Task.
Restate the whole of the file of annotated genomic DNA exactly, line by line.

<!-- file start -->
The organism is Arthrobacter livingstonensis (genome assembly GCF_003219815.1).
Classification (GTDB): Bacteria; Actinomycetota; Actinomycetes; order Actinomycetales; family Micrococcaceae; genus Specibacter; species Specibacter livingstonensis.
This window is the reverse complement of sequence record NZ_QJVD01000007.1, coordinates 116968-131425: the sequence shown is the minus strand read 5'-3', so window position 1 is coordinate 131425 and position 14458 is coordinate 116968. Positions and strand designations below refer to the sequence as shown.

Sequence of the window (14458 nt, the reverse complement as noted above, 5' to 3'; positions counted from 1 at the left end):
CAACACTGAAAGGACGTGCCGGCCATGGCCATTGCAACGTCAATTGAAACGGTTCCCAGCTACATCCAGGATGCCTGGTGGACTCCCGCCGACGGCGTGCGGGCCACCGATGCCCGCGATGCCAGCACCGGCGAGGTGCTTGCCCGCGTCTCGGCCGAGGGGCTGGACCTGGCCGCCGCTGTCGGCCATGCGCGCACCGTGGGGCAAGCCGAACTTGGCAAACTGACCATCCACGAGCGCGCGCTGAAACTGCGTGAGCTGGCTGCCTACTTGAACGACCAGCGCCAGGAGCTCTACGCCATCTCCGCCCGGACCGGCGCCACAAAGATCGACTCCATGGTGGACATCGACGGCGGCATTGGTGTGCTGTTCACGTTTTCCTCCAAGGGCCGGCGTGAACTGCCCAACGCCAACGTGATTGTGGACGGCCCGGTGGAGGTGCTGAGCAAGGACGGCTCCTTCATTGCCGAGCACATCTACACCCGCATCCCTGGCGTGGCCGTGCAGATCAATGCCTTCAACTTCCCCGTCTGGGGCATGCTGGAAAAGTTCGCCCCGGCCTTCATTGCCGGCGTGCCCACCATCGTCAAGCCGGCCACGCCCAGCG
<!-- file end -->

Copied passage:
The organism is Arthrobacter livingstonensis (genome assembly GCF_003219815.1).
Classification (GTDB): Bacteria; Actinomycetota; Actinomycetes; order Actinomycetales; family Micrococcaceae; genus Specibacter; species Specibacter livingstonensis.
This window is the reverse complement of sequence record NZ_QJVD01000007.1, coordinates 116968-131425: the sequence shown is the minus strand read 5'-3', so window position 1 is coordinate 131425 and position 14458 is coordinate 116968. Positions and strand designations below refer to the sequence as shown.

Sequence of the window (14458 nt, the reverse complement as noted above, 5' to 3'; positions counted from 1 at the left end):
CAACACTGAAAGGACGTGCCGGCCATGGCCATTGCAACGTCAATTGAAACGGTTCCCAGCTACATCCAGGATGCCTGGTGGACTCCCGCCGACGGCGTGCGGGCCACCGATGCCCGCGATGCCAGCACCGGCGAGGTGCTTGCCCGCGTCTCGGCCGAGGGGCTGGACCTGGCCGCCGCTGTCGGCCATGCGCGCACCGTGGGGCAAGCCGAACTTGGCAAACTGACCATCCACGAGCGCGCGCTGAAACTGCGTGAGCTGGCTGCCTACTTGAACGACCAGCGCCAGGAGCTCTACGCCATCTCCGCCCGGACCGGCGCCACAAAGATCGACTCCATGGTGGACATCGACGGCGGCATTGGTGTGCTGTTCACGTTTTCCTCCAAGGGCCGGCGTGAACTGCCCAACGCCAACGTGATTGTGGACGGCCCGGTGGAGGTGCTGAGCAAGGACGGCTCCTTCATTGCCGAGCACATCTACACCCGCATCCCTGGCGTGGCCGTGCAGATCAATGCCTTCAACTTCCCCGTCTGGGGCATGCTGGAAAAGTTCGCCCCGGCCTTCATTGCCGGCGTGCCCACCATCGTCAAGCCGGCCACGCCCAGCG